UN offers bleak outlook for East Africa due to Covid-19

Monday December 07 2020

The region will see a sharp GDP growth slowdown from 6.6 percent in 2019 to 0.6 percent in 2020, a Uneca statement SAYS. PHOTO | FILE | NMG


Only four East African countries are still on course to record positive economic growth in 2020 as a result of the Covid-19 pandemic, according to Mama Keita, the head of the United Nations Economic Commission for Africa (Uneca) sub-regional office for Eastern Africa.

South Sudan leads with an estimated 4.1 percent GDP growth, followed by Ethiopia and Tanzania on 1.9 percent each and Kenya on 1 percent. Ms Keita was presenting an online presentation of Uneca’s latest report Economic and social impacts of Covid-19 in Eastern Africa published on November 24-25.

The region will see a sharp GDP growth slowdown from 6.6 percent in 2019 to 0.6 percent in 2020, a Uneca statement quoted Ms Keita says.

The report analysed the economic impacts of Covid-19 in 14 countries within the sub-region: Burundi, Comoros, DR Congo, Djibouti, Ethiopia, Eritrea, Kenya, Madagascar, Rwanda, Seychelles, Somalia, South Sudan, Tanzania and Uganda.

“The effect of the pandemic on growth has been uneven across the region. While the region has generally been adversely affected by this crisis, the impact has been more severe for countries dependent on tourism,” the report says, singling out Seychelles and Kenya where tourist arrivals were down 94 per cent and 91 per cent respectively between August 2019 and August 2020.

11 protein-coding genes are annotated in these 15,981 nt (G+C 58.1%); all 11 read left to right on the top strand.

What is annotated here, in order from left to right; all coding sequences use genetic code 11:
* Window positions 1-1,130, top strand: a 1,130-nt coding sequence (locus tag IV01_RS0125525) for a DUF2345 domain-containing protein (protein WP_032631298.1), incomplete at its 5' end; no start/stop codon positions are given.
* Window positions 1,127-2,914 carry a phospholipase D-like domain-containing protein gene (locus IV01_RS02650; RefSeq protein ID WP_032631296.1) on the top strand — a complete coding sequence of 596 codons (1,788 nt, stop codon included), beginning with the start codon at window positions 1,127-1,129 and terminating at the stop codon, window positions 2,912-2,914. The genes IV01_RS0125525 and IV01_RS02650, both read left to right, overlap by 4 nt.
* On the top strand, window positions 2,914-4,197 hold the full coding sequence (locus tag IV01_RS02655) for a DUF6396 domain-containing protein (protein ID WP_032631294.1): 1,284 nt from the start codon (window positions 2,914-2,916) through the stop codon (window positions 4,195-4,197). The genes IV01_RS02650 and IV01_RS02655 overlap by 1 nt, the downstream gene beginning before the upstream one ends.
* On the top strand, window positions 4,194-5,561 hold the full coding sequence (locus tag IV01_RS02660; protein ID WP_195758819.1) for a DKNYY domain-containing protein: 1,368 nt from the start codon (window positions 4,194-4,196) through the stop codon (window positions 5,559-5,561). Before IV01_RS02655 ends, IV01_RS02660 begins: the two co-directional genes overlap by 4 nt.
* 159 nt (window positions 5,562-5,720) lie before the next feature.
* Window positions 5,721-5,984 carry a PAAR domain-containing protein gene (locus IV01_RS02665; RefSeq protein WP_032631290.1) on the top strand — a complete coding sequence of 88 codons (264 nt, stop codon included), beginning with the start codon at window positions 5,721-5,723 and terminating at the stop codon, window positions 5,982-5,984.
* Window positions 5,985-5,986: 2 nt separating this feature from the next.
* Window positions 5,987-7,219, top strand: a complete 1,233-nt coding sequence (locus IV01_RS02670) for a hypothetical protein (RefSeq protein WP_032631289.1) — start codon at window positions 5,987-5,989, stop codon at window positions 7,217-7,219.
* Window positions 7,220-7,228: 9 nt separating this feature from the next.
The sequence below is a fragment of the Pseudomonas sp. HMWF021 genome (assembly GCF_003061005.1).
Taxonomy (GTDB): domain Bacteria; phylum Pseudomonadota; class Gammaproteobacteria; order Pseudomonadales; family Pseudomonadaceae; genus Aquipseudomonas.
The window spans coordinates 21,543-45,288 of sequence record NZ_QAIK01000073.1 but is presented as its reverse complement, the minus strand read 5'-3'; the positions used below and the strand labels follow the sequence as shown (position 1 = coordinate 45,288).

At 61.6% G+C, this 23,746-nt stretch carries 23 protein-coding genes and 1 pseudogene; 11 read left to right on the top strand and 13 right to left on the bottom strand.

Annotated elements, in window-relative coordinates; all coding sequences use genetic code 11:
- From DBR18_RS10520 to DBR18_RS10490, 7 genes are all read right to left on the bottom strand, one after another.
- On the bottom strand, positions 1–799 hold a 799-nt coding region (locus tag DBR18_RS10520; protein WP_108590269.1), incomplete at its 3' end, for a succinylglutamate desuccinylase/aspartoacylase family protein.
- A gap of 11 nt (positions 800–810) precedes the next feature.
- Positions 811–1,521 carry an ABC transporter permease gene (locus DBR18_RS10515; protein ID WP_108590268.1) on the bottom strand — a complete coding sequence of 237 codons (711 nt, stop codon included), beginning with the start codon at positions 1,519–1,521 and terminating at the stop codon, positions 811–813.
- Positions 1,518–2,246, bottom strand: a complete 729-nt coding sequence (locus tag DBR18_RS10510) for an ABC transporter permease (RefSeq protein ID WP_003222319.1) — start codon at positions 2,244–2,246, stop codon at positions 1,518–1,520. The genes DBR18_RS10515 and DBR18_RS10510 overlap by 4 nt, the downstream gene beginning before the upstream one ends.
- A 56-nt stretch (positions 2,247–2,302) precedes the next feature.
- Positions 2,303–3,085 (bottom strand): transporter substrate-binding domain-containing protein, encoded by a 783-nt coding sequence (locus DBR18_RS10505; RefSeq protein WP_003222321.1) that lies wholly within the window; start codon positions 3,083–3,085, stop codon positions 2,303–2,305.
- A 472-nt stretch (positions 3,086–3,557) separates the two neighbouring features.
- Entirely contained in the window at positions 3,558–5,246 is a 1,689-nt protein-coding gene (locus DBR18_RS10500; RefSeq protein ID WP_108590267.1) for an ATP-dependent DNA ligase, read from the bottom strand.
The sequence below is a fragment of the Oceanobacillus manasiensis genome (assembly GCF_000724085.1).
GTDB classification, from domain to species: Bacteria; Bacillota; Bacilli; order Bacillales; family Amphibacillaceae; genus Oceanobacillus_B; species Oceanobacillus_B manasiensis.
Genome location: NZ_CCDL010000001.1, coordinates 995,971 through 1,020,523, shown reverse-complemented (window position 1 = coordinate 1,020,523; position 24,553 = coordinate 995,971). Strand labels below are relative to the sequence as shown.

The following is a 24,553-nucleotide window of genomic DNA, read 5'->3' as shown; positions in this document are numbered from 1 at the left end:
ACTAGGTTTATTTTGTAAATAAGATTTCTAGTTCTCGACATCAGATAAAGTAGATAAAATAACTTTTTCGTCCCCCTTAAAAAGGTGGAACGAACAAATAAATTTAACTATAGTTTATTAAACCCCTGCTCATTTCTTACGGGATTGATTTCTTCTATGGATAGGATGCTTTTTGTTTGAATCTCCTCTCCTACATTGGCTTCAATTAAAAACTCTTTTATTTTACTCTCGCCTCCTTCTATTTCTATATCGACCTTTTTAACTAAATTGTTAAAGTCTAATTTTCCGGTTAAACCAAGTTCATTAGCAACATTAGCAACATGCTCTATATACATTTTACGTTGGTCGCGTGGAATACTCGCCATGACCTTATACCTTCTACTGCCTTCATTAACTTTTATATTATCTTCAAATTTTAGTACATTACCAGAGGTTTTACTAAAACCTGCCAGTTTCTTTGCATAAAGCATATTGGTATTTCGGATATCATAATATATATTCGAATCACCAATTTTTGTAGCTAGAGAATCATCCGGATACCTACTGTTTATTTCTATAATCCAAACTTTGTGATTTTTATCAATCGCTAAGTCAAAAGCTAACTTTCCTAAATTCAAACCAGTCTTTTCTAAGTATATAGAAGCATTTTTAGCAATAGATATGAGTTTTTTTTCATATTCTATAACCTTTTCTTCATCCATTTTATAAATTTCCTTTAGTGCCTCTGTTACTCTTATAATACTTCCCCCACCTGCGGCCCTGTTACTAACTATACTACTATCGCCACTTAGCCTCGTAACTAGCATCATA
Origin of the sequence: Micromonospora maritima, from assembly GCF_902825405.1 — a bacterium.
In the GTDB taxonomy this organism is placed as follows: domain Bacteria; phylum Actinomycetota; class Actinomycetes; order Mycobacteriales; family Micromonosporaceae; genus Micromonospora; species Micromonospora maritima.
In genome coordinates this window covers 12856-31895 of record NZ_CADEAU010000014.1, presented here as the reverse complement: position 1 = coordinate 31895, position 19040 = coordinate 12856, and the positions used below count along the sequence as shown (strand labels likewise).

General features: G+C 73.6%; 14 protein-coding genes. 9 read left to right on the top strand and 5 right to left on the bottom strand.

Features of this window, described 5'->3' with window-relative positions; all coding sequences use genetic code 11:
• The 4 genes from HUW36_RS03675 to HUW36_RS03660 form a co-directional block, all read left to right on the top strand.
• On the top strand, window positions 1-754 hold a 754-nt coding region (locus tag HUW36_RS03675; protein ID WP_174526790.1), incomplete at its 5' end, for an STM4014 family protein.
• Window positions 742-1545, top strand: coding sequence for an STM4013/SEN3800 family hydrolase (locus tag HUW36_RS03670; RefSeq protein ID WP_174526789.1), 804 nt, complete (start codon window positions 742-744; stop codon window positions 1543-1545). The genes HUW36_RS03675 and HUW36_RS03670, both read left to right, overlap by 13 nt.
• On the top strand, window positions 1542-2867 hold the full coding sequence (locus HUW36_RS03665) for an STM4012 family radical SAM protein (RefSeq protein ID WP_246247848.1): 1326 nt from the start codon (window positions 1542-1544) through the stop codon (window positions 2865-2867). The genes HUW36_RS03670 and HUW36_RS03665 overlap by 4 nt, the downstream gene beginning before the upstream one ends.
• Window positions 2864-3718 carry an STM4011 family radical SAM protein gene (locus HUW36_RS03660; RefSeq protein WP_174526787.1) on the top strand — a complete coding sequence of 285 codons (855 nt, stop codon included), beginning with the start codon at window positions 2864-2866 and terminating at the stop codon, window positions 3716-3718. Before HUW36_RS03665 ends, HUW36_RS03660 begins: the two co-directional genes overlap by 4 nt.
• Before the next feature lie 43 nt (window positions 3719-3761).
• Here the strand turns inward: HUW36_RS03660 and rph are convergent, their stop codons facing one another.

While Kenya received 162,000 tourist visitors in August 2019, the number had dwindled to just 14,000 by August this year.


Containment measures

According to the report, eastern Africa has remained one of the least affected on the continent from a direct pandemic perspective, but its labour market has been the worst hit on the continent, with an estimated 38 million jobs lost so far.

“As of October 2020, most countries in the region had confirmed infection and death rates significantly below the continental average. This could be partially attributed to the strict containment measures adopted early on by some countries to mitigate the spread of the pandemic and its relatively youthful population. However, the rate of testing is also relatively low,” the report says.

According to the Africa Centers for Disease Control and Prevention (Africa CDC), the number of confirmed Covid-19 cases in the region had reached 258,514 with 5,011 dead by Wednesday of last week.

The report quotes Unesco estimates that closure of all educational institutions has affected at least 96 million learners in the region, seven per cent of whom are “primary school-aged or younger.”

The long-term social and economic impact include a reduction in expected years of schooling, poor nutrition for lack of school lunches, increased exposure to violence and exploitation, childhood pregnancies, and increased challenges to mental development of children.

Finally, the report calls on policymakers in Africa to encourage digitisation of trade as the pandemic has “highlighted the importance of the digital economy and the challenge of the digital divide.”